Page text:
UPDATE: Well, the Writers Guild Of America is not yet ready to call off its labor action against Tyler Perry Studios. Because even though everyone is confident there will be a deal, it has not been inked yet. Obviously, all those strike months negotiating against the AMPTP employers has made the WGA very cautious about getting the fine points pinned down by the lawyers before declaring any settlement has been reached. But my sources say an agreement in principal calls for Tyler Perry’s two television series, House Of Payne (airing on TBS) and the upcoming Meet The Browns (the small screen version of his big screen hit) to become WGA-covered shows. This follows WGA picketing outside Perry’s big new production studio as well as the considerable bad publicity for the entertainment mogul. The writer/actor/director/producer/author/playwright has been persona non grata in most of Hollywood after the Writers Guild filed charges of unfair labor practices with the National Labor Relations Board on October 2, accusing Perry of firing more than half his writing staff on the TBS sitcom House Of Payne because of their union activity, and bargaining in bad faith with the Hollywood guild. Dozens upon dozens of the biggest producer, writer and showrunner names in scripted television even went so far as to sign an open letter bashing him for his anti-WGA activity. And good thing Barack Obama declined Perry’s invitation to the grand opening of his Tyler Perry Studios in Atlanta this month. Had he not, the Democrat endorsed by many labor unions would have been met by picket lines thrown up by the Writers Guild of America and supported by the International Brotherhood of Teamsters. (Perry is one of the Democratic presidential candidate’s staunchest supporters and prized campaigners and even forthcoming film biographer…)
What had gone on for the past six months inside Perry’s production company was kept secret by the WGA until the guild filed unfair labor practice charges with the NLRB, alleging that House of Payne unlawfully fired four writers in retaliation for their union activity. (A fifth writer quit in solidarity.) The charge also accused Perry’s company of bargaining in bad faith with the guild, which had been seeking to negotiate a contract covering the writers on Perry’s cable television series House of Payne and upcoming Meet the Browns. The four fired scribes, Kellie Griffin, Christopher Moore, Teri Brown-Jackson, and Lamont Ferrell, are all African Americans and together have written over 100 episodes.
During the dispute, a lawyer for Perry tried to claim that the writers’ firings had nothing to do with contract negotiations but were related solely to “the quality of their work”. But firings came just as House Of Payne was being syndicated which is when the big money starts to roll in, and just when the writers were working on Perry’s new comedy premiering in January on TBS. Perry’s lawyer admitted that one sticking point with the WGA had been residuals from repeats shown on broadcast TV stations. Those residuals are vital to the financial security of showbiz writers even though a pittance to the producers. Perry also refused to agree to a WGA contract giving the writers health care benefits or pensions. Perry fired the writers after warning them some weeks ago that they should “be careful about pushing the WGA deal or you could be replaced,” according to one of the axed scribes.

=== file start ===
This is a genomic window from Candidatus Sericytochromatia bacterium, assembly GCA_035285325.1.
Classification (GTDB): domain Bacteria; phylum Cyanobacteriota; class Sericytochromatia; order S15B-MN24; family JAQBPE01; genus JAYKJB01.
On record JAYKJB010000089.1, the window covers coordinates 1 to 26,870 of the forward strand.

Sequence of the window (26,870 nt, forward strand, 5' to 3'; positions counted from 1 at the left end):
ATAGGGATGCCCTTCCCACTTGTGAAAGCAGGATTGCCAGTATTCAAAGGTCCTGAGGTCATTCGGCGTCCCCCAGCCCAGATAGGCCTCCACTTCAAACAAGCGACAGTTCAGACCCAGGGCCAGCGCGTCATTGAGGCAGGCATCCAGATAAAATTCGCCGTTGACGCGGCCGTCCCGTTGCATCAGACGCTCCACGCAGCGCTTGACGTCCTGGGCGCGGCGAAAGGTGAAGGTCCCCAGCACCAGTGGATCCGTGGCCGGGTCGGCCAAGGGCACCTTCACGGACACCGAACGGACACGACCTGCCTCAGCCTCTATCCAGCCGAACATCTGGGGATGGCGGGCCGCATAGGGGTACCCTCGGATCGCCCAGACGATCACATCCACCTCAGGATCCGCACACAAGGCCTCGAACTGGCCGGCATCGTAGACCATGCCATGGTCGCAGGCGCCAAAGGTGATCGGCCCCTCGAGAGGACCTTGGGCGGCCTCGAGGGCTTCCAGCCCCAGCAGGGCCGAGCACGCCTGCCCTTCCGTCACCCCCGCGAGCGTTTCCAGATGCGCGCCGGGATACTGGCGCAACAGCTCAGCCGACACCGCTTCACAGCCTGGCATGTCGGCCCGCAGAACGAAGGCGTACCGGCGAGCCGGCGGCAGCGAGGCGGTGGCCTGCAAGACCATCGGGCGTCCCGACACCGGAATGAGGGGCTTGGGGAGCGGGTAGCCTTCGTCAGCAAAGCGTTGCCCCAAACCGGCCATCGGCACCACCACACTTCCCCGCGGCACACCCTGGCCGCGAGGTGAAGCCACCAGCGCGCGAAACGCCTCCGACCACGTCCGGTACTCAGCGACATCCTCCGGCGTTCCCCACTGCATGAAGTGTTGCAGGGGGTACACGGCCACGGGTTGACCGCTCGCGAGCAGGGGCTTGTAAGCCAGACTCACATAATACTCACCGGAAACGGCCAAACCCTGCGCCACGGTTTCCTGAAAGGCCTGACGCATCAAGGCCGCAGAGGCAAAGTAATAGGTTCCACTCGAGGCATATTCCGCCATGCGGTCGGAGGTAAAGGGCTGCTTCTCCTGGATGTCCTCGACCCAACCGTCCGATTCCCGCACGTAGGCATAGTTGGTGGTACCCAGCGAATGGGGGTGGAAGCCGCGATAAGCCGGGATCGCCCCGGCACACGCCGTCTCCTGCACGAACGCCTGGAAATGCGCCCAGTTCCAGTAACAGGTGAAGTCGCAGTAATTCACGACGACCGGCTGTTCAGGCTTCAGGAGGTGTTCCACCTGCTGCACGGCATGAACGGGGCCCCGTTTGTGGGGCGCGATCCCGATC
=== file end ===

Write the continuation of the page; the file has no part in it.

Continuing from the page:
But because Perry owns 100% of his films and TV productions, he can as an indie forgo a guild agreement, But he himself is a Directos Guild member and he employs Screen Actors Guild members. Which makes Tyler Perry Studios’s anti-WGA actiivty so bewildering. This month the WGA told guild members that, “under Working Rule 8, members of the Writers Guild of America, West may not accept employment with any non-signatory entity, including Tyler Perry studios and all of its related entities. The guild intends to fully enforce this important policy.” At the same time, the WGA picketed outside the gala party at Tyler Perry Studios, a 60,000-square-foot production complex on 28 acres on the outskirts of Atlanta featuring a 300-seat screening room, three sound stages, and a theater. I and other media outlets publicized the names of those who crossed the picket line to attend, including many of them members of the Screen Actors Guild: Will Smith, Oprah Winfrey, Sidney Poitier, Ruby Dee, Cicely Tyson, Louis Gossett Jr, Holly Robinson Peete, Tracey Edmonds, music mogul L.A. Reid, singer John Legend, baseball legends Hank Aaron and Barry Bonds. Also, Mary J. Blige, Patti Labelle and Gladys Knight who all performed.
Which is why it took courage for SAG National Board member Anne-Marie Johnson to say this on the WGA website: “I realize that speaking publicly in support of the writers will jeopardize my recurring role, but Mr. Perry’s firing of writers, for negotiating for fair WGA coverage, including health insurance, does not speak well for a man who claims to believe in family, pride in one’s race and artistic equality. It’s time he steps up to do the right thing.” I understand that after I wrote about Johnson’s daring to criticize Perry, he called her within minutes of my posting and left a message on her voicemail assuring her she was not jeopardizing her job.
I’m glad to see this unfortunate matter settled.
- One Of Tyler Perry’s Union Actors Confronts Him
- Photos: WGA Pickets Tyler Perry Studios
- TV Showrunners Tell Tyler Perry: Firings For WGA Activity “Simply Not Acceptable”
- WGA vs Tyler Perry Productions, Contd
- Tyler Perry’s Alleged Role As Union Buster Becoming Big Obama Embarrassment?
- Tyler Perry Fires 4 Writers For Union Activity; Perry’s New Studio Picketed